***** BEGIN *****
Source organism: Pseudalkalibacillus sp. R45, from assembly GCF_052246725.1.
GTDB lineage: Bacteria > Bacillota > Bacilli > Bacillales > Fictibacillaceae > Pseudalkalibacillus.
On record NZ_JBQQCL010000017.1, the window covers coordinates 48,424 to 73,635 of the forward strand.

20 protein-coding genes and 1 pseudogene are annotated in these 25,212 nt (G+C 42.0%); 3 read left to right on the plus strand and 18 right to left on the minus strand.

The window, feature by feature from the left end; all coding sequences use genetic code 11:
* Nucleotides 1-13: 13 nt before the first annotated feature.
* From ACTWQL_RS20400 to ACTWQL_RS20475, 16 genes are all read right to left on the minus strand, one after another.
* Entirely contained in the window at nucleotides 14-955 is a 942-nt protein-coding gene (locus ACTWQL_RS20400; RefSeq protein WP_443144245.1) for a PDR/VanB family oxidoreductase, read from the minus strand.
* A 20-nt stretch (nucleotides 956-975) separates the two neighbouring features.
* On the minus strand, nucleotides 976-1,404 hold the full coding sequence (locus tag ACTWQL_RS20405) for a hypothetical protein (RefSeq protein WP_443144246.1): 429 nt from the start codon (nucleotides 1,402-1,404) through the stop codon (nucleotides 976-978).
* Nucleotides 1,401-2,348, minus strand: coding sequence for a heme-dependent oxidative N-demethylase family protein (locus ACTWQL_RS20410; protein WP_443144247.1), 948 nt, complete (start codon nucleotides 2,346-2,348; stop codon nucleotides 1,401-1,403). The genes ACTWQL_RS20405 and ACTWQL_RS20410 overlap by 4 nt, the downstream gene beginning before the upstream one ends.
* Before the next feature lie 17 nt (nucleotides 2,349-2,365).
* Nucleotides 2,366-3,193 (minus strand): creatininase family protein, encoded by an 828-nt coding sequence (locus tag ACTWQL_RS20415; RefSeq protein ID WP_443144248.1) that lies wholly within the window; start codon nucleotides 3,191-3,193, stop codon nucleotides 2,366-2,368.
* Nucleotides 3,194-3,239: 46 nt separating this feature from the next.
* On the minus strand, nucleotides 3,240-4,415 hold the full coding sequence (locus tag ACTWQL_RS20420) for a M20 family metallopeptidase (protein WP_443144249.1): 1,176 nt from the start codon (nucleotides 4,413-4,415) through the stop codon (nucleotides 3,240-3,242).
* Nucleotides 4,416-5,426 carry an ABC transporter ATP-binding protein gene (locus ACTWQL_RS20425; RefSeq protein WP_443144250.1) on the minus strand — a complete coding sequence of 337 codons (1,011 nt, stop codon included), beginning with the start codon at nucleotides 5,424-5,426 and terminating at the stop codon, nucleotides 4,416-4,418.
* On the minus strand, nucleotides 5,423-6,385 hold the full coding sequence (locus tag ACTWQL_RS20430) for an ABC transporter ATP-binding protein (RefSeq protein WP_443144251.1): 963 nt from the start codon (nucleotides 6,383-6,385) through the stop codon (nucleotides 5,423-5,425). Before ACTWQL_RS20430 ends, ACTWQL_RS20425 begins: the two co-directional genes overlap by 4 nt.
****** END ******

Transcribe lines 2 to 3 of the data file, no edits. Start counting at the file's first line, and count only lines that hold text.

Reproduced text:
GTDB lineage: Bacteria > Bacillota > Bacilli > Bacillales > Fictibacillaceae > Pseudalkalibacillus.
On record NZ_JBQQCL010000017.1, the window covers coordinates 48,424 to 73,635 of the forward strand.